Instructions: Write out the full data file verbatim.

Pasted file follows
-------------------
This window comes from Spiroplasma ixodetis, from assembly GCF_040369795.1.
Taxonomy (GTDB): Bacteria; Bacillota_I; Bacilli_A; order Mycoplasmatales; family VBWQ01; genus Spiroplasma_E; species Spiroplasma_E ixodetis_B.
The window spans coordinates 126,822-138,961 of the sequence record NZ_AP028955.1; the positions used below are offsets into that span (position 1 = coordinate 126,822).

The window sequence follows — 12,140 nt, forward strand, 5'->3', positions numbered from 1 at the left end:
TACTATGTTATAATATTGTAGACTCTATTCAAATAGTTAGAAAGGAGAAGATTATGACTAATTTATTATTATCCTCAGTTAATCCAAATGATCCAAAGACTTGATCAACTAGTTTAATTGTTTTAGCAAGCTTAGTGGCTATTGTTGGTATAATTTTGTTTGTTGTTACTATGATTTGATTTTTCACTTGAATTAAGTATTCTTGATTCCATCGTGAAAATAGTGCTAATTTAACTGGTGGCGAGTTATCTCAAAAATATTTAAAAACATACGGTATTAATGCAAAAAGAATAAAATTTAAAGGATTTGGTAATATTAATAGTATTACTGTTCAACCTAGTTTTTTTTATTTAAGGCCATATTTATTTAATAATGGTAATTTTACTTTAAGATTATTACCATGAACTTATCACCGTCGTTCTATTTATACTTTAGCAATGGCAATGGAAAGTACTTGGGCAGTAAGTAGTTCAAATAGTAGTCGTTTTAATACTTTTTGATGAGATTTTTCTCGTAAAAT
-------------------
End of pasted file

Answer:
This window comes from Spiroplasma ixodetis, from assembly GCF_040369795.1.
Taxonomy (GTDB): Bacteria; Bacillota_I; Bacilli_A; order Mycoplasmatales; family VBWQ01; genus Spiroplasma_E; species Spiroplasma_E ixodetis_B.
The window spans coordinates 126,822-138,961 of the sequence record NZ_AP028955.1; the positions used below are offsets into that span (position 1 = coordinate 126,822).

The window sequence follows — 12,140 nt, forward strand, 5'->3', positions numbered from 1 at the left end:
TACTATGTTATAATATTGTAGACTCTATTCAAATAGTTAGAAAGGAGAAGATTATGACTAATTTATTATTATCCTCAGTTAATCCAAATGATCCAAAGACTTGATCAACTAGTTTAATTGTTTTAGCAAGCTTAGTGGCTATTGTTGGTATAATTTTGTTTGTTGTTACTATGATTTGATTTTTCACTTGAATTAAGTATTCTTGATTCCATCGTGAAAATAGTGCTAATTTAACTGGTGGCGAGTTATCTCAAAAATATTTAAAAACATACGGTATTAATGCAAAAAGAATAAAATTTAAAGGATTTGGTAATATTAATAGTATTACTGTTCAACCTAGTTTTTTTTATTTAAGGCCATATTTATTTAATAATGGTAATTTTACTTTAAGATTATTACCATGAACTTATCACCGTCGTTCTATTTATACTTTAGCAATGGCAATGGAAAGTACTTGGGCAGTAAGTAGTTCAAATAGTAGTCGTTTTAATACTTTTTGATGAGATTTTTCTCGTAAAAT